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As the scope of communications grows, politics increasingly intersects with the world of intellectual property in the form of political slogans. A witty and memorable political slogan can capture the imaginations of people. That’s what makes political slogans and trademarks so interesting.
They’re great at attracting votes and revenue.
Political slogans have played a central role in political campaigns since the earliest days of democracy. Some slogans strike a chord with voters and are remembered almost 200 years later.
“Tippecanoe and Tyler Too” was a political slogan used by William Henry Harrison’s campaign in the 1840s. And it’s still taught to schoolchildren. Many such political slogans have become a legacy. They promise a brighter future and directly affect the turnout on election day.
Like nearly every political campaign of the past, many candidates rely on their slogans to raise awareness, encourage people to vote, and attract voters. However, today’s political slogans are not only boosting vote counts. They’re bringing in profits through the sale of campaign merchandise.
So, we decided to explore political slogans as trademarks and decode how they attract votes and revenue.
For anything like a logo, phrase, or slogan to be registered as a trademark, it must be inherently distinctive and unique. Or it must have a secondary meaning that immediately calls to mind a product or service. This secondary meaning is usually proved by either five years of continuous commercial use or by significant sales and advertising.
But, even if a political slogan meets one of these basic requirements, it can still be barred from trademark registration. After the first layer of eligibility, it’s judged on other counts.
Some types of slogans are usually rejected as trademarks. For example, a mark may be rejected if deemed “immoral or scandalous.”
Under Section 2(a) of the Trademark Act, these marks are banned from both Principal and Supplemental Registers. This restriction previously disqualified several disparaging marks.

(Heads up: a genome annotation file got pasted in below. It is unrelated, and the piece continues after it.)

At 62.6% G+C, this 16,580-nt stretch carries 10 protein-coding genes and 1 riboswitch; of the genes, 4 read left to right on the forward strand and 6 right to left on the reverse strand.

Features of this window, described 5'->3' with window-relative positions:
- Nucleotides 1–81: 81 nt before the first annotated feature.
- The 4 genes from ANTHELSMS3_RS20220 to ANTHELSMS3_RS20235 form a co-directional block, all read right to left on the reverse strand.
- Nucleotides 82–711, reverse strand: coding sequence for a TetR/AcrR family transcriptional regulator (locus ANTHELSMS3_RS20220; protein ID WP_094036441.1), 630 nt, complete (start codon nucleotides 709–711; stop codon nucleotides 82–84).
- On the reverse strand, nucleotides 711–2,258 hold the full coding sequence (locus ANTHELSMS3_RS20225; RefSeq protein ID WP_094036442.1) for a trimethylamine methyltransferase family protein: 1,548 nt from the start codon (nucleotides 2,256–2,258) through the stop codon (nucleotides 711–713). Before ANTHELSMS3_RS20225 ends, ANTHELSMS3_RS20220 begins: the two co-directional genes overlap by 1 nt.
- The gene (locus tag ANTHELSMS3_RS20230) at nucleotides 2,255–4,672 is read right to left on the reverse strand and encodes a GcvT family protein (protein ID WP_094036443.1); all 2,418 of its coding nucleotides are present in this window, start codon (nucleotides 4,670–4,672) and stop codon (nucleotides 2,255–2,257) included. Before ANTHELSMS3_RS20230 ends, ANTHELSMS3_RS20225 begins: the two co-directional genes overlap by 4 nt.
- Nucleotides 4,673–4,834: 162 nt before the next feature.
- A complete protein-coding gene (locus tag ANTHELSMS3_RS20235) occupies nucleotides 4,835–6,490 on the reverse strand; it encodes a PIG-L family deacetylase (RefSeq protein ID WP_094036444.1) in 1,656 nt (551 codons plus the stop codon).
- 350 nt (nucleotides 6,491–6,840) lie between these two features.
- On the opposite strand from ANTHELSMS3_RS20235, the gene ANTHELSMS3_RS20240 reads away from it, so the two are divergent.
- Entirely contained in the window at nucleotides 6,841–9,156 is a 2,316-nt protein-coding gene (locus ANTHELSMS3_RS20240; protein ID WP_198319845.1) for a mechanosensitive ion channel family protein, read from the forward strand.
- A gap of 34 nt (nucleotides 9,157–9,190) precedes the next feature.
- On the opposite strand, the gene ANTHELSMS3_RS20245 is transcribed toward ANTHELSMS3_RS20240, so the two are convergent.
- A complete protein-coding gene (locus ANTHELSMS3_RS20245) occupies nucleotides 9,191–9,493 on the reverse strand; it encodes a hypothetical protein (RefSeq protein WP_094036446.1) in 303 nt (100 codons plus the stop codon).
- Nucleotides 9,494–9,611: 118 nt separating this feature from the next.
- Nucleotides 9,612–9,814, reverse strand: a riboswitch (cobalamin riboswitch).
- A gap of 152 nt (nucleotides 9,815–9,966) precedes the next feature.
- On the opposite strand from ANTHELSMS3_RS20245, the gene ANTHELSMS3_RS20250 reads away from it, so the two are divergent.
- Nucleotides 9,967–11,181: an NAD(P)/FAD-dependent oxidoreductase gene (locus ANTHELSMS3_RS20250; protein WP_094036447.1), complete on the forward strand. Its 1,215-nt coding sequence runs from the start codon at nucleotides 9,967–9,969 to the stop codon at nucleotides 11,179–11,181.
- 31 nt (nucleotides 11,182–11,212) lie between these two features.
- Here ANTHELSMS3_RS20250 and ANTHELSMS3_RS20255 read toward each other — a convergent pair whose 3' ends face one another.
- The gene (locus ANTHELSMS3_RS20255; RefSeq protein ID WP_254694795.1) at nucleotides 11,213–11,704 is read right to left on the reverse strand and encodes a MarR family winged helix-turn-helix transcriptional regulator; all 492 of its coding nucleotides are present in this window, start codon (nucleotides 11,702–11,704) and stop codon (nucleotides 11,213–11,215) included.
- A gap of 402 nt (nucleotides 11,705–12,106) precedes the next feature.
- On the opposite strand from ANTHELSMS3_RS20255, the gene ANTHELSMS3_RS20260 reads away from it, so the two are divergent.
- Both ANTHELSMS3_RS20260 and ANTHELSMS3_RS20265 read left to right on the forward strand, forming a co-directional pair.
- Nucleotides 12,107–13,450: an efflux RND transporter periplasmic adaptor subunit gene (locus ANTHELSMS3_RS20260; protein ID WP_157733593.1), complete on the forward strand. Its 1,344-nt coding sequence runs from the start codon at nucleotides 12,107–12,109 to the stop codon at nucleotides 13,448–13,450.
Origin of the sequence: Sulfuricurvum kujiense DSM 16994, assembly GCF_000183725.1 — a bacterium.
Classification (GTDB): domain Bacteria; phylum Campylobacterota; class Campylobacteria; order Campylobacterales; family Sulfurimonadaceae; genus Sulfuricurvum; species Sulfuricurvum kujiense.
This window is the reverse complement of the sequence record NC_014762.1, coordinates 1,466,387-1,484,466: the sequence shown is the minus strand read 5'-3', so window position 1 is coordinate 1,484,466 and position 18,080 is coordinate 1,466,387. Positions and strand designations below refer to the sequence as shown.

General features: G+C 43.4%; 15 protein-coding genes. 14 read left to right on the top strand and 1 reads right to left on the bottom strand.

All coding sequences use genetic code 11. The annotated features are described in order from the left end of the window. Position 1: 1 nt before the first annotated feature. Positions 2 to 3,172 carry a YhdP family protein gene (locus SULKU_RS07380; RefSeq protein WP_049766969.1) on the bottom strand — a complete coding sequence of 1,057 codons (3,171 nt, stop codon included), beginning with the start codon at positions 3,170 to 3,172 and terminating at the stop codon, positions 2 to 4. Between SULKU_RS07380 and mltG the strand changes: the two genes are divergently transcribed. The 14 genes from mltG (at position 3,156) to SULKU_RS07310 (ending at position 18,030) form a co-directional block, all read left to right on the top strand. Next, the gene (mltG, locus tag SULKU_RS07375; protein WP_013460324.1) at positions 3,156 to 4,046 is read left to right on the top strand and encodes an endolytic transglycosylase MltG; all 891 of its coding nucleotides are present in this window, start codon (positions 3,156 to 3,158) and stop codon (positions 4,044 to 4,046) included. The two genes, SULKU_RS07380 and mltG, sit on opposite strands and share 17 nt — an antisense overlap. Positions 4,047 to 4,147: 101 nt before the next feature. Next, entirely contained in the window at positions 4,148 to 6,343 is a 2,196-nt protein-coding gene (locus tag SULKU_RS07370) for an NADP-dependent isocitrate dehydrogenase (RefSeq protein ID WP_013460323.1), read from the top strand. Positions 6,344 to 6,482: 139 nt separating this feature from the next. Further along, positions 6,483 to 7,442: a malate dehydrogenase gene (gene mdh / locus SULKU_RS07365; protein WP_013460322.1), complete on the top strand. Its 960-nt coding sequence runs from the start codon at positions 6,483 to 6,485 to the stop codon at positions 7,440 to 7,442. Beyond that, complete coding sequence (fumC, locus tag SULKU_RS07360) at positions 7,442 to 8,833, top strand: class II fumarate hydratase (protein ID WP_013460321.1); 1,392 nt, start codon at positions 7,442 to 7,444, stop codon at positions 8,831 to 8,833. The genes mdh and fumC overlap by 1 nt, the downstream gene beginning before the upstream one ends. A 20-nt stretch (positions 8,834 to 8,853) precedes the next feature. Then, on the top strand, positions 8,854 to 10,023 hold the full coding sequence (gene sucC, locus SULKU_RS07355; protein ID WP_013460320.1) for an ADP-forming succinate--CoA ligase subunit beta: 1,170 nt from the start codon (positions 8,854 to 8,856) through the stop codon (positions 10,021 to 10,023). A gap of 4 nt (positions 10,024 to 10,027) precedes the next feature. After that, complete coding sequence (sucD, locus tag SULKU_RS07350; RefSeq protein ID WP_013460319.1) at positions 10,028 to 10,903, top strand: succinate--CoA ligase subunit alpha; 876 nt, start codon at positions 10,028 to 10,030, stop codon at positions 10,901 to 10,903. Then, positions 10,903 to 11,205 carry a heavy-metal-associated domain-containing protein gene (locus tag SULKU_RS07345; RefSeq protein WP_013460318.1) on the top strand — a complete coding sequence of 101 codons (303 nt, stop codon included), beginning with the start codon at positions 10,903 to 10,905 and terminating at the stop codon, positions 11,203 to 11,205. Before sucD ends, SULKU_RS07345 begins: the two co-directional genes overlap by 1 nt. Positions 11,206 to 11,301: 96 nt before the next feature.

However, a recent ruling by the TTAB allowed popstar Lizzo to register a trademark for the phrase “100% that bitch". The case marked a historic precedent in this regard.
There is another restriction on trademark registration. A mark identifying a particular living individual will be refused registration if the person does not consent.
On April 13, 2015, the Hillary Clinton campaign filed a trademark application for the trademark slogan, HILLARY FOR AMERICA.
The application listed its intended uses for goods and services in twelve classes. This included obvious uses like political campaign services for fundraising and raising public awareness. But trademark protection was sought to use it on:
This mark required consent from Clinton, which she clearly agreed to provide.
However, the registration of Clinton’s trademark slogan was delayed because a similar mark was filed just two days earlier. An application for the mark HILLIARY (which added an extra “I” to insert the word LIAR in her name) was filed by a third party.
Despite the different spelling, the USPTO still required Hillary’s consent. That’s because the mark clearly referred to Hillary Clinton. As most expected, including the owner of the HILLIARY mark, Clinton never provided her consent.
This mark was abandoned, and HILLARY FOR AMERICA was later registered.
Likewise, on the Republican side, there were marks filed by third parties that referenced Donald Trump. The mark TRUMP IT failed to register, in part, because no consent was ever provided by Donald Trump.
But Trump applied for the mark, MAKE AMERICA GREAT AGAIN, back in November of 2012. That was just two weeks after Mitt Romney lost to Barack Obama.
This simple slogan eventually became the rallying point of a controversial election.